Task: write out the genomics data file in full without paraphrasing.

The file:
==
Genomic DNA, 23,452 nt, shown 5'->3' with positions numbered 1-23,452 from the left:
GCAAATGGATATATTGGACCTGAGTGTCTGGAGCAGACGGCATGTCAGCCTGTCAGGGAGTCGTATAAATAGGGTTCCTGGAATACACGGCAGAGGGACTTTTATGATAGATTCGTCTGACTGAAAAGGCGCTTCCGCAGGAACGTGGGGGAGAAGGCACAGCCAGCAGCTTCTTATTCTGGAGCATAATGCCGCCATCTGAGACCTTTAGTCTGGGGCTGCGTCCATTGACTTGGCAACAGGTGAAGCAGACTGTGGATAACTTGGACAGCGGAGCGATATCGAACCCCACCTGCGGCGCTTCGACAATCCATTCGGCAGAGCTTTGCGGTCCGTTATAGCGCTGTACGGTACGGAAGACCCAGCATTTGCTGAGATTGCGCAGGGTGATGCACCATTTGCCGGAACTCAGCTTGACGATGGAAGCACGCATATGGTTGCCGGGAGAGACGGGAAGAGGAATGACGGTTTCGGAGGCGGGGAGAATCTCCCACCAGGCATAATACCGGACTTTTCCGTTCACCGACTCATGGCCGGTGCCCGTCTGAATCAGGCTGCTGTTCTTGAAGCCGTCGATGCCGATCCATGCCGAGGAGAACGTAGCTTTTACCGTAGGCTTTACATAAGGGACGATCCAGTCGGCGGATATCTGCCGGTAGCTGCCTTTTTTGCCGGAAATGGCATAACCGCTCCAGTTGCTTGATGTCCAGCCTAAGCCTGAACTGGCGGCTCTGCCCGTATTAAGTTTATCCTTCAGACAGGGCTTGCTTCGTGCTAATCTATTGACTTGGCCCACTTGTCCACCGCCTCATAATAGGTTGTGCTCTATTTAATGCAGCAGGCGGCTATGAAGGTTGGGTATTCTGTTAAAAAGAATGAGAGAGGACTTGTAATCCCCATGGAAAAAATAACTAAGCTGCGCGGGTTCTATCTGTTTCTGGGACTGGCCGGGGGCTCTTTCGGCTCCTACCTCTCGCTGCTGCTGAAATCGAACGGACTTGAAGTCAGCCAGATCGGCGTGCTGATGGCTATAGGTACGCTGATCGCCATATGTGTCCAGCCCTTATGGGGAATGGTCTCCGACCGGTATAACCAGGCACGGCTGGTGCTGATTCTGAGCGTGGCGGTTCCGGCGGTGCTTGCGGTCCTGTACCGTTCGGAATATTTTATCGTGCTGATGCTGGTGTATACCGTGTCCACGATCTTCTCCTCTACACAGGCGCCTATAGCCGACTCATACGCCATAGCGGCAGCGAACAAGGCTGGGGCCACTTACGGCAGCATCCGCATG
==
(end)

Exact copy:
Genomic DNA, 23,452 nt, shown 5'->3' with positions numbered 1-23,452 from the left:
GCAAATGGATATATTGGACCTGAGTGTCTGGAGCAGACGGCATGTCAGCCTGTCAGGGAGTCGTATAAATAGGGTTCCTGGAATACACGGCAGAGGGACTTTTATGATAGATTCGTCTGACTGAAAAGGCGCTTCCGCAGGAACGTGGGGGAGAAGGCACAGCCAGCAGCTTCTTATTCTGGAGCATAATGCCGCCATCTGAGACCTTTAGTCTGGGGCTGCGTCCATTGACTTGGCAACAGGTGAAGCAGACTGTGGATAACTTGGACAGCGGAGCGATATCGAACCCCACCTGCGGCGCTTCGACAATCCATTCGGCAGAGCTTTGCGGTCCGTTATAGCGCTGTACGGTACGGAAGACCCAGCATTTGCTGAGATTGCGCAGGGTGATGCACCATTTGCCGGAACTCAGCTTGACGATGGAAGCACGCATATGGTTGCCGGGAGAGACGGGAAGAGGAATGACGGTTTCGGAGGCGGGGAGAATCTCCCACCAGGCATAATACCGGACTTTTCCGTTCACCGACTCATGGCCGGTGCCCGTCTGAATCAGGCTGCTGTTCTTGAAGCCGTCGATGCCGATCCATGCCGAGGAGAACGTAGCTTTTACCGTAGGCTTTACATAAGGGACGATCCAGTCGGCGGATATCTGCCGGTAGCTGCCTTTTTTGCCGGAAATGGCATAACCGCTCCAGTTGCTTGATGTCCAGCCTAAGCCTGAACTGGCGGCTCTGCCCGTATTAAGTTTATCCTTCAGACAGGGCTTGCTTCGTGCTAATCTATTGACTTGGCCCACTTGTCCACCGCCTCATAATAGGTTGTGCTCTATTTAATGCAGCAGGCGGCTATGAAGGTTGGGTATTCTGTTAAAAAGAATGAGAGAGGACTTGTAATCCCCATGGAAAAAATAACTAAGCTGCGCGGGTTCTATCTGTTTCTGGGACTGGCCGGGGGCTCTTTCGGCTCCTACCTCTCGCTGCTGCTGAAATCGAACGGACTTGAAGTCAGCCAGATCGGCGTGCTGATGGCTATAGGTACGCTGATCGCCATATGTGTCCAGCCCTTATGGGGAATGGTCTCCGACCGGTATAACCAGGCACGGCTGGTGCTGATTCTGAGCGTGGCGGTTCCGGCGGTGCTTGCGGTCCTGTACCGTTCGGAATATTTTATCGTGCTGATGCTGGTGTATACCGTGTCCACGATCTTCTCCTCTACACAGGCGCCTATAGCCGACTCATACGCCATAGCGGCAGCGAACAAGGCTGGGGCCACTTACGGCAGCATCCGCATG